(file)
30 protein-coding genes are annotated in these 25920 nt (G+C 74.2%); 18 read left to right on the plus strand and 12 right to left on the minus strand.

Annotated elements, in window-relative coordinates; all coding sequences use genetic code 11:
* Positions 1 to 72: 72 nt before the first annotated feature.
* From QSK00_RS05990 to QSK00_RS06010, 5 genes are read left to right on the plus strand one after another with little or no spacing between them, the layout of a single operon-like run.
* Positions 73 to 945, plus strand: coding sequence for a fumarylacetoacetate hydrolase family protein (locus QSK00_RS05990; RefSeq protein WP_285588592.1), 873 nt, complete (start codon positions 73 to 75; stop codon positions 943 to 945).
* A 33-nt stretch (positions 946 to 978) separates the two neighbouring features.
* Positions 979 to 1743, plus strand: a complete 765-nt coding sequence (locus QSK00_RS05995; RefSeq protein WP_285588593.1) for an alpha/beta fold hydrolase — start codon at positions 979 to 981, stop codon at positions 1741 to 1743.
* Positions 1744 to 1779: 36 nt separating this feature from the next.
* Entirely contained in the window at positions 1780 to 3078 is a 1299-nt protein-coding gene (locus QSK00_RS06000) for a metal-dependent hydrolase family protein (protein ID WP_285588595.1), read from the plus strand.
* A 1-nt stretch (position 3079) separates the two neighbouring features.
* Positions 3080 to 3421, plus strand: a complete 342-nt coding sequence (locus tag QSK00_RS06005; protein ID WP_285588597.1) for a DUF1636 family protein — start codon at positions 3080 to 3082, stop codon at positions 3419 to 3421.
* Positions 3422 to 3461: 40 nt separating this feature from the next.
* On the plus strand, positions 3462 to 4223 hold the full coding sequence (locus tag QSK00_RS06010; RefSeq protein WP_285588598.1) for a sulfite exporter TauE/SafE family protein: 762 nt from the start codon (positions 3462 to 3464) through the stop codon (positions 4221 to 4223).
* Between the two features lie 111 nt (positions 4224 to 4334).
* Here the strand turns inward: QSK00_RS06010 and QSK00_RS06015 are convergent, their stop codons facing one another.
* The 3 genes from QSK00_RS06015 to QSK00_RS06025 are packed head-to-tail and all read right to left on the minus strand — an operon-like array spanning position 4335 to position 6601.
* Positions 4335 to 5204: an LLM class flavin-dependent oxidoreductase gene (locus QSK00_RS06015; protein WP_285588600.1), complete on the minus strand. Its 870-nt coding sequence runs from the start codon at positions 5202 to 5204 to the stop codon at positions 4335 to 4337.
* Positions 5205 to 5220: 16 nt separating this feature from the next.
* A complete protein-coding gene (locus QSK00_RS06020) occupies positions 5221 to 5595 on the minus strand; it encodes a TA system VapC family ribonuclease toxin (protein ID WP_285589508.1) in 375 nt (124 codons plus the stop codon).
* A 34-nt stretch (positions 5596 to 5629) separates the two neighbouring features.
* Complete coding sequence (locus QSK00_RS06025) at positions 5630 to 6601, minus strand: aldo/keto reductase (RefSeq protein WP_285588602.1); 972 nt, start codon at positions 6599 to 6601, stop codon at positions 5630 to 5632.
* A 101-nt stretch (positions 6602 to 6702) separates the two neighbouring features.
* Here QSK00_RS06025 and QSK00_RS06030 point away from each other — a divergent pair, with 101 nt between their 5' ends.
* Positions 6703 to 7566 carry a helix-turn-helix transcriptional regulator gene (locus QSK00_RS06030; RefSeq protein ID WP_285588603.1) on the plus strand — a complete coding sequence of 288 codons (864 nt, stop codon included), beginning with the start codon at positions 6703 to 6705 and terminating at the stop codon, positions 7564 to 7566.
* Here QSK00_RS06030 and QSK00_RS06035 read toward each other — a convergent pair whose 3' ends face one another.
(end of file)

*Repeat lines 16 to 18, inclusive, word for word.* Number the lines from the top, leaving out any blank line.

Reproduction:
* The 3 genes from QSK00_RS06015 to QSK00_RS06025 are packed head-to-tail and all read right to left on the minus strand — an operon-like array spanning position 4335 to position 6601.
* Positions 4335 to 5204: an LLM class flavin-dependent oxidoreductase gene (locus QSK00_RS06015; protein WP_285588600.1), complete on the minus strand. Its 870-nt coding sequence runs from the start codon at positions 5202 to 5204 to the stop codon at positions 4335 to 4337.
* Positions 5205 to 5220: 16 nt separating this feature from the next.